Suzan Atta, a special-education teacher, has dedicated her life to discovering tools that would help visually-impaired students in their academic pursuitsThe life of a student is hard. Tests, quizzes, exams, homework, practicals, and oh-so-much pressure to excel plagues each and everyone of us. In certain cases, however, the grass isn’t any greener on the other side of the fence.
Take a deep breath and close your eyes. The darkness you see is all that they see. To be able to overcome such a challenge and pursue a normal academic career is nothing short of a miracle in itself.
Students with visual disabilities experience countless difficulties during their academic endeavors. Suzan Atta, a specialist in special education at the Ebsar Association for Visual Rehabilitation, decided to do something to alleviate their plight as much as she could.
Atta has been teaching mathematics to visually-disabled students since 1993. Her vast experience in the field has equipped her with sufficient understanding of the challenges and obstacles that visually-impaired students face when learning mathematics. For this reason, Atta has spent the past six years of her career trying – and succeeding – in developing practical, safe, and effective tools that would facilitate such children in mathematics. She firmly believes that she could help enhance their future by creating innovative educational tools, which would make the arduous process of learning much easier for them.
Traditionally, visually-disabled students were taught mathematics using a device called an abacus – an ancient apparatus used for arithmetic calculations – and despite its antiquity, it continued to be a popular method for mathematical instruction at special-education schools.
“These devices, however, aren’t very useful for the students since all the calculations that they would do in one class could not be saved for the next. For each class, the students would have to start their calculations from scratch, which is not only a waste of time but also detrimental for their motivation,” explained Atta.
She said other tools or devices on the market are expensive. “Students’ families spend about SR250 every month buying tools that can be lost and easily broken, which can be financially draining for some families who can’t afford this amount of money on a regular basis,” she informed.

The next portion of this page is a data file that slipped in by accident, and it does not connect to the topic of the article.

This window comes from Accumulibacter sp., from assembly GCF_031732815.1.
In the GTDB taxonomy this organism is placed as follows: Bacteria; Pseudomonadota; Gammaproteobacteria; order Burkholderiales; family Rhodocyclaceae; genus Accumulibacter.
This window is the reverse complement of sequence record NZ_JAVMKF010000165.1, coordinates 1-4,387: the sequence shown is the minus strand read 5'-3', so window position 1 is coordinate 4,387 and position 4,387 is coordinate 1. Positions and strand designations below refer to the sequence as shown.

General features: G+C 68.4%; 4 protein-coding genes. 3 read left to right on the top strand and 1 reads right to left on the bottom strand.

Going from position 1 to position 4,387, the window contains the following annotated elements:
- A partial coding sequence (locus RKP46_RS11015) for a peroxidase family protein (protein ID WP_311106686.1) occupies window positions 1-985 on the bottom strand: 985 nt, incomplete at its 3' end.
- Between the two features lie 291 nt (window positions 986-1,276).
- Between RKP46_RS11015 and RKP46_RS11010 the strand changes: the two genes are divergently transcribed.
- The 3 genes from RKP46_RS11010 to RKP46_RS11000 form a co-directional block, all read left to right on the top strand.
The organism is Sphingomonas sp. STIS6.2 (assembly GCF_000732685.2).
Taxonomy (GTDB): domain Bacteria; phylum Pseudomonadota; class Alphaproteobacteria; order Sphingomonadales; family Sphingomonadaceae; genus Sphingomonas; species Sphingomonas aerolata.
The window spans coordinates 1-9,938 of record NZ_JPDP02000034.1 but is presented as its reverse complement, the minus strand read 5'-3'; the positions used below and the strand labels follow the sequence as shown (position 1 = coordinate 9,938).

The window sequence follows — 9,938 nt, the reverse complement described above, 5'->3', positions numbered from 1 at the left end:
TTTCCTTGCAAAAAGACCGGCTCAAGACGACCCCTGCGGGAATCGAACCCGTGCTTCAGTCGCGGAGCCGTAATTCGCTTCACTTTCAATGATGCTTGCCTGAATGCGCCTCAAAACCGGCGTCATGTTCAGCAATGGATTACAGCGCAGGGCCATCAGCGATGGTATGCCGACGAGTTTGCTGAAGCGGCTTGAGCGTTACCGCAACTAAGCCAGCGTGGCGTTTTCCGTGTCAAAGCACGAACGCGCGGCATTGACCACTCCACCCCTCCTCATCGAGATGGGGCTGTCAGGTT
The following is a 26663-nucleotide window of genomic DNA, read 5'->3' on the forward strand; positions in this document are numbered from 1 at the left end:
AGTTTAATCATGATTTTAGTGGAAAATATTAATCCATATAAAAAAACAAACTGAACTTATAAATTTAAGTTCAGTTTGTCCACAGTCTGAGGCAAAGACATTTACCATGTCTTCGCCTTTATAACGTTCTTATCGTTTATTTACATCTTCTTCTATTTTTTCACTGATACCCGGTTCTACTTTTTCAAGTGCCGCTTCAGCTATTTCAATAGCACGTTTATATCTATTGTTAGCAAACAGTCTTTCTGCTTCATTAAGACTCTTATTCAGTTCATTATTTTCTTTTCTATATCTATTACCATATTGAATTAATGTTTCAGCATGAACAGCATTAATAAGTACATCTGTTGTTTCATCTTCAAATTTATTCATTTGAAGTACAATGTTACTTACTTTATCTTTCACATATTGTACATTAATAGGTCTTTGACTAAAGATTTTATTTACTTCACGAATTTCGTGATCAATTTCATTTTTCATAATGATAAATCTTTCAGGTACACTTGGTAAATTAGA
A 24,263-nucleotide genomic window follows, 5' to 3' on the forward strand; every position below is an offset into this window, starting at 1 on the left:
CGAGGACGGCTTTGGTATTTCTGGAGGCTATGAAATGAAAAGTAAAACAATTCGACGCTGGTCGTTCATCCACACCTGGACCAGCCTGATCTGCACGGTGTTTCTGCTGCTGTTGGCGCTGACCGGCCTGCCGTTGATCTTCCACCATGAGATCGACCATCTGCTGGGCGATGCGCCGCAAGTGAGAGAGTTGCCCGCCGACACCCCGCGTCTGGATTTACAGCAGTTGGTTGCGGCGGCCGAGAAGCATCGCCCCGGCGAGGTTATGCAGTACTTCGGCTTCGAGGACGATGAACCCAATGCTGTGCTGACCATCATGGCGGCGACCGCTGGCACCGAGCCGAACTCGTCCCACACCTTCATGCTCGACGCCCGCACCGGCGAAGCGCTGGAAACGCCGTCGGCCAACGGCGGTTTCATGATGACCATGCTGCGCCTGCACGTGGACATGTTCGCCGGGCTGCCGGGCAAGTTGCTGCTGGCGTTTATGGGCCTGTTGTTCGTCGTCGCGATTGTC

In certain places, mathematics is taught using books in Braille – a linguistic system for people who are visually-impaired – with tactile picture. However, this method is also not entirely effective since students need to perform calculations mentally and there isn’t any way to record them for future reference.
Moreover, some of the devices in use at special schools were actually harmful for the students. “Some of these tools contain material that is toxic and can be penurious for the students’ health. As teachers, using these tools was completely unacceptable to us,” said Atta.
All these circumstances encouraged Atta, who enlisted the help of two of her colleagues, to develop a device that would not only do its job but do it right. Very recently, Atta succeeded in inventing a device that would help visually-impaired students of mathematics to save (or record) their calculations. The device is essentially a mathematical margin that is added to the calculations and makes it easier to review and, therefore, complete the entire calculation at another point in time, without the risk of it being lost or unsaved.
Complete details about the invention and its function, however, were not disclosed since the invention remains to be patented and is still in the process of being fine-tuned. Atta indicated that until the device has been finalized, she can not reveal how exactly it works.
Mohammed Tawfik Blu, Secretary General of the Ebsar Association, commented on the relevance of such an invention: “We will definitely adopt the invention officially, as it reinforces our strategic plan to enhance the rehabilitation of the visually-impaired.” The association has also adopted other inventions in this regard, like the invention by Al-Nour Institute in Qatar, cited Blu. The Ministry of Education has shown a great deal of interest in the invention and is planning to distribute it at schools across the Kingdom.
– Saudi Gazette